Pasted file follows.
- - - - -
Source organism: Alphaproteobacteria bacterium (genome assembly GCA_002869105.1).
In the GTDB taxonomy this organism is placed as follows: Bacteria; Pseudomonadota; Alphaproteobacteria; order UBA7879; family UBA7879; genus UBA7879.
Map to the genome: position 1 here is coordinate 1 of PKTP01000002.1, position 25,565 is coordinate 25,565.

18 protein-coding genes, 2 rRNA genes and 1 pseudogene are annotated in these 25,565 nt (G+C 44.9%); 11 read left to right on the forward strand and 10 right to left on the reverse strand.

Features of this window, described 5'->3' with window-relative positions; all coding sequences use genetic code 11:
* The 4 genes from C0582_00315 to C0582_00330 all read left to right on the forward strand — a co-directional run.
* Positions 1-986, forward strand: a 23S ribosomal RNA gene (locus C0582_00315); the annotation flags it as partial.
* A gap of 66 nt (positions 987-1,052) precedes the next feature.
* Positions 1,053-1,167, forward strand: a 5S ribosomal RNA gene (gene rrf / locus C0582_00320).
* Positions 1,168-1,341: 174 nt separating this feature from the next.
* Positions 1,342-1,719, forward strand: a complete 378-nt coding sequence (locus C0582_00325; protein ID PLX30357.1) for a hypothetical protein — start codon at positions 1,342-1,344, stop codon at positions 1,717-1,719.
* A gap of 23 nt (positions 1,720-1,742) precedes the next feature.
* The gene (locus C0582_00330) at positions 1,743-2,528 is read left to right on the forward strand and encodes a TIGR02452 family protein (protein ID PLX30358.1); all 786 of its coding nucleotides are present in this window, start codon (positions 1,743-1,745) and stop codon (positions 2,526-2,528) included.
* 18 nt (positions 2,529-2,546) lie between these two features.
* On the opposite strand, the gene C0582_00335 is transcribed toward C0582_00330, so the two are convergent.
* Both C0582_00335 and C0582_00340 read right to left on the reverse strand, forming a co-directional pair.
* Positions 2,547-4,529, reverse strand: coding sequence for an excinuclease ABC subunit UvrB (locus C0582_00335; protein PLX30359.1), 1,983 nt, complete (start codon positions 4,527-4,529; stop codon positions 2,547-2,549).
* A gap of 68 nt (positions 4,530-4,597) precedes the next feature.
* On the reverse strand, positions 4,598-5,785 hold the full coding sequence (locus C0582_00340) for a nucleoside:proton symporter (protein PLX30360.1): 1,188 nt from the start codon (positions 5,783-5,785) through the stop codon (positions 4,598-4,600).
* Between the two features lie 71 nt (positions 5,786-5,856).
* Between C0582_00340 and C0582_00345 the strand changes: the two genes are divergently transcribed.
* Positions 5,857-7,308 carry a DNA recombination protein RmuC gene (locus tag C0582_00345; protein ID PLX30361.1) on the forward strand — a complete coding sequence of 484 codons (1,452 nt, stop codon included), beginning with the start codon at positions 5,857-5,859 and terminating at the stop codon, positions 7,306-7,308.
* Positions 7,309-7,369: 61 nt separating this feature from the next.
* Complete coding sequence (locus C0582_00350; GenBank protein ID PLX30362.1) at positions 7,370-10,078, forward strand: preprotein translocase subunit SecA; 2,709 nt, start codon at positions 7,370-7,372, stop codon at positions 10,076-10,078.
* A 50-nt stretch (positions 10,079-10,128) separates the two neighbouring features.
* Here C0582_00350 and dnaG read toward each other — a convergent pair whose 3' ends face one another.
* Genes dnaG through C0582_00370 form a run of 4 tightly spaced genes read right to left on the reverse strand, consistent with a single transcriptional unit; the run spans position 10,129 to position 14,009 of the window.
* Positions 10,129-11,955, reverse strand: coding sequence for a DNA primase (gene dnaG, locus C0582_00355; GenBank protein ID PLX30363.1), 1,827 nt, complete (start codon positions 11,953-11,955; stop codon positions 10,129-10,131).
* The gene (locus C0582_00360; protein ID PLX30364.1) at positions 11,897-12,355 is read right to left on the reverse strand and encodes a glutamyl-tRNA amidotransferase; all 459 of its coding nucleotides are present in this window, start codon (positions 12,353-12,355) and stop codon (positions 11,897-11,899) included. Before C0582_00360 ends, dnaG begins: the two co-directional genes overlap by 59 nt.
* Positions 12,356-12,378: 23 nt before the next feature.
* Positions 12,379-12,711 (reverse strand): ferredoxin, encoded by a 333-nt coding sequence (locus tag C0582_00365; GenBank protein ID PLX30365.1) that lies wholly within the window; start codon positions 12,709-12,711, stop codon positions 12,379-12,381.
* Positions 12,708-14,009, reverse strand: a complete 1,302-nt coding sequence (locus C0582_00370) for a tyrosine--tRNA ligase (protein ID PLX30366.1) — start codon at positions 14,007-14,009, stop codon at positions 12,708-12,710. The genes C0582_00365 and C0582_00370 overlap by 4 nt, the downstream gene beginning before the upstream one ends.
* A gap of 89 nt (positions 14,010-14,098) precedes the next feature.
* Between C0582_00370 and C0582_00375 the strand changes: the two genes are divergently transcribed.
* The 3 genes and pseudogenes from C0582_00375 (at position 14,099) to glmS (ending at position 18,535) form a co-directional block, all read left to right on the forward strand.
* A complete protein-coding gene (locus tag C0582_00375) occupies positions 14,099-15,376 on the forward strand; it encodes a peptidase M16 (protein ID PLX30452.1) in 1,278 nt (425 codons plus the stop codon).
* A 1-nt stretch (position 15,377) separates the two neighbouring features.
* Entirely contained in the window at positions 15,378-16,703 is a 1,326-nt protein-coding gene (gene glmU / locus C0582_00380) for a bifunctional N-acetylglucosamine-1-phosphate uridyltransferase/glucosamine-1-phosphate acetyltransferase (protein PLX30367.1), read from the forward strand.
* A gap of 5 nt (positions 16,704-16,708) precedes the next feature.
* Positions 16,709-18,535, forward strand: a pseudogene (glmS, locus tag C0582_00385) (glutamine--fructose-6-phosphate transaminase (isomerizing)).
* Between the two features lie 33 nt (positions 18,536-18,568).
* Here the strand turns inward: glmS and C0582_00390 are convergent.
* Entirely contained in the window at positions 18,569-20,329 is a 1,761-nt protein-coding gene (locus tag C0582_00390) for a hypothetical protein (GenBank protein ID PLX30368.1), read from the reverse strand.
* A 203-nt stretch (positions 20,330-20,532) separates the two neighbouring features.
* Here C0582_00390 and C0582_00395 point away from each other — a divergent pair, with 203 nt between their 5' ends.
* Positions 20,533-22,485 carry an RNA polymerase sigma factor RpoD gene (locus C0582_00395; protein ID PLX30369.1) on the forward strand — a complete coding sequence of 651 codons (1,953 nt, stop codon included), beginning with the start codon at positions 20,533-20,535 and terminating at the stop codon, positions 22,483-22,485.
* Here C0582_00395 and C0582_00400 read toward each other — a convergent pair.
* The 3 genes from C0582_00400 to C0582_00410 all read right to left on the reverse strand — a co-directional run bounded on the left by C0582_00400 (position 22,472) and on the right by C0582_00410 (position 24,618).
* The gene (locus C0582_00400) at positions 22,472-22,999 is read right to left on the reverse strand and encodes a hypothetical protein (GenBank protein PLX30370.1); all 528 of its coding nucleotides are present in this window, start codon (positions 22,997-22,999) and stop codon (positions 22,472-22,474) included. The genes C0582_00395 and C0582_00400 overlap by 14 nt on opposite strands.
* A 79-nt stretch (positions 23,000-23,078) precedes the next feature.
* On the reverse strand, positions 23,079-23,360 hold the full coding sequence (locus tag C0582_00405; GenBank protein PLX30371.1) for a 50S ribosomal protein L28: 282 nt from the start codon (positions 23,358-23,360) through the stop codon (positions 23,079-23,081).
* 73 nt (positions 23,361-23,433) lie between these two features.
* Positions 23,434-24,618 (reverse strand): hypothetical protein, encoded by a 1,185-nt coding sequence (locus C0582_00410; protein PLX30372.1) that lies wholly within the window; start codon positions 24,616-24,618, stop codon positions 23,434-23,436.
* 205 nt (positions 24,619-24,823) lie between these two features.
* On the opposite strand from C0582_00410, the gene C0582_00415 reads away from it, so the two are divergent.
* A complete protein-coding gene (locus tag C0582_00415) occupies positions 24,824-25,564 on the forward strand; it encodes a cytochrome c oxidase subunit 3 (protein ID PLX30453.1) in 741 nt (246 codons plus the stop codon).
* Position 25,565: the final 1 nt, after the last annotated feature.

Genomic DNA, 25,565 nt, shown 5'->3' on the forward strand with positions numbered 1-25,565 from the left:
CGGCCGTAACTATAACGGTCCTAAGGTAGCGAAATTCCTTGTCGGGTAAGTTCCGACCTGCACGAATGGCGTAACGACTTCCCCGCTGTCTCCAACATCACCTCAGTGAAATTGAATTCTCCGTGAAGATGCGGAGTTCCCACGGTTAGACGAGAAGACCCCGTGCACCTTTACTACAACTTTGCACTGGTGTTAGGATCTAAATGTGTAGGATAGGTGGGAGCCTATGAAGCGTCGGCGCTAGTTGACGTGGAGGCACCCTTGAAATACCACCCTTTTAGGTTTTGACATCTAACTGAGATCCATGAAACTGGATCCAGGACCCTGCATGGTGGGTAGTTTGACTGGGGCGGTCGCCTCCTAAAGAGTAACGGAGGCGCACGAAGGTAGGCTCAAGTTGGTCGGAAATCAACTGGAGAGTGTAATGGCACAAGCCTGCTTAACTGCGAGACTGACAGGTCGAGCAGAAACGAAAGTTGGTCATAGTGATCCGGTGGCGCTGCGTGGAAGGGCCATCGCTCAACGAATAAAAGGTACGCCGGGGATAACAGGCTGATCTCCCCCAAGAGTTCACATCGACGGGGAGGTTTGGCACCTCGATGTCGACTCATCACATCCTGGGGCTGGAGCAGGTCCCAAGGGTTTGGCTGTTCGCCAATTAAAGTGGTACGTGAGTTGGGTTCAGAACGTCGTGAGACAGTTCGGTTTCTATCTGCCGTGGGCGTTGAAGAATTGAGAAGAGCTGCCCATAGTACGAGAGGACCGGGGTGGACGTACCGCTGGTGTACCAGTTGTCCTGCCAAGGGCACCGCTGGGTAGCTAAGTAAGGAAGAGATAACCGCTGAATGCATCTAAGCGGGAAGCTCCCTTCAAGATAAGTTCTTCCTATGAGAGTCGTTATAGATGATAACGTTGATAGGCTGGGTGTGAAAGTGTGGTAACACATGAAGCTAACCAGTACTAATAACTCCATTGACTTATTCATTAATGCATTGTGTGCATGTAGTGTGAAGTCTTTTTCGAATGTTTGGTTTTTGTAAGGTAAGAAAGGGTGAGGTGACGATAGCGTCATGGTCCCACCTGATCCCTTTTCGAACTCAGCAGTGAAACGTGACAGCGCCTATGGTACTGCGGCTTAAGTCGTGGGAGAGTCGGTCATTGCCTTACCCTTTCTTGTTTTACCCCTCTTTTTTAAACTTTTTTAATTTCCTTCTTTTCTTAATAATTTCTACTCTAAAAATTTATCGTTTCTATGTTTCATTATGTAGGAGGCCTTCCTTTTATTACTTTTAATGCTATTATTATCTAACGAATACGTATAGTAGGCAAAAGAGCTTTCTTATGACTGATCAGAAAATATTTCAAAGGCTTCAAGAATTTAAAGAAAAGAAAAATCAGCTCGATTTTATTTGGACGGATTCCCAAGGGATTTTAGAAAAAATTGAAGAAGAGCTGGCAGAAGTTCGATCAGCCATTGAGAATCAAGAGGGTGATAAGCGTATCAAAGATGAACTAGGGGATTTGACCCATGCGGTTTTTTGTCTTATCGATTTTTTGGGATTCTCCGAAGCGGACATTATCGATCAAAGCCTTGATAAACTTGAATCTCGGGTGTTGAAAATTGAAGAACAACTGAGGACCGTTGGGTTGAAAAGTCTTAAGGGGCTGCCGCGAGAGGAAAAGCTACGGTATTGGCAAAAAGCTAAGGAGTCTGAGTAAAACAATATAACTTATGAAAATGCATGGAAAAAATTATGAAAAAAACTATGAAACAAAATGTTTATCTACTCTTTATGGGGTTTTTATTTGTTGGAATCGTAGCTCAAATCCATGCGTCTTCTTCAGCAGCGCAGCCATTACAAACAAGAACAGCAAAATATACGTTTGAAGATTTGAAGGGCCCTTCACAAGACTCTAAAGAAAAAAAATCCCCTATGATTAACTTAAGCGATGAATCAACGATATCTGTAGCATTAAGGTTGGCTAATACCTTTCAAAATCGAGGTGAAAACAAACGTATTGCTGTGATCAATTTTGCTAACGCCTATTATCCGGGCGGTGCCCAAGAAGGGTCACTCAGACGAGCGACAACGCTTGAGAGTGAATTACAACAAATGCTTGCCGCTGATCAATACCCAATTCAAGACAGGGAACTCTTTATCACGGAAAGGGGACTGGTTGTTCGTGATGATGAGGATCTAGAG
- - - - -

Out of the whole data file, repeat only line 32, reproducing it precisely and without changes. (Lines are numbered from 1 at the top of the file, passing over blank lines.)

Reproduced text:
* Positions 12,708-14,009, reverse strand: a complete 1,302-nt coding sequence (locus C0582_00370) for a tyrosine--tRNA ligase (protein ID PLX30366.1) — start codon at positions 14,007-14,009, stop codon at positions 12,708-12,710. The genes C0582_00365 and C0582_00370 overlap by 4 nt, the downstream gene beginning before the upstream one ends.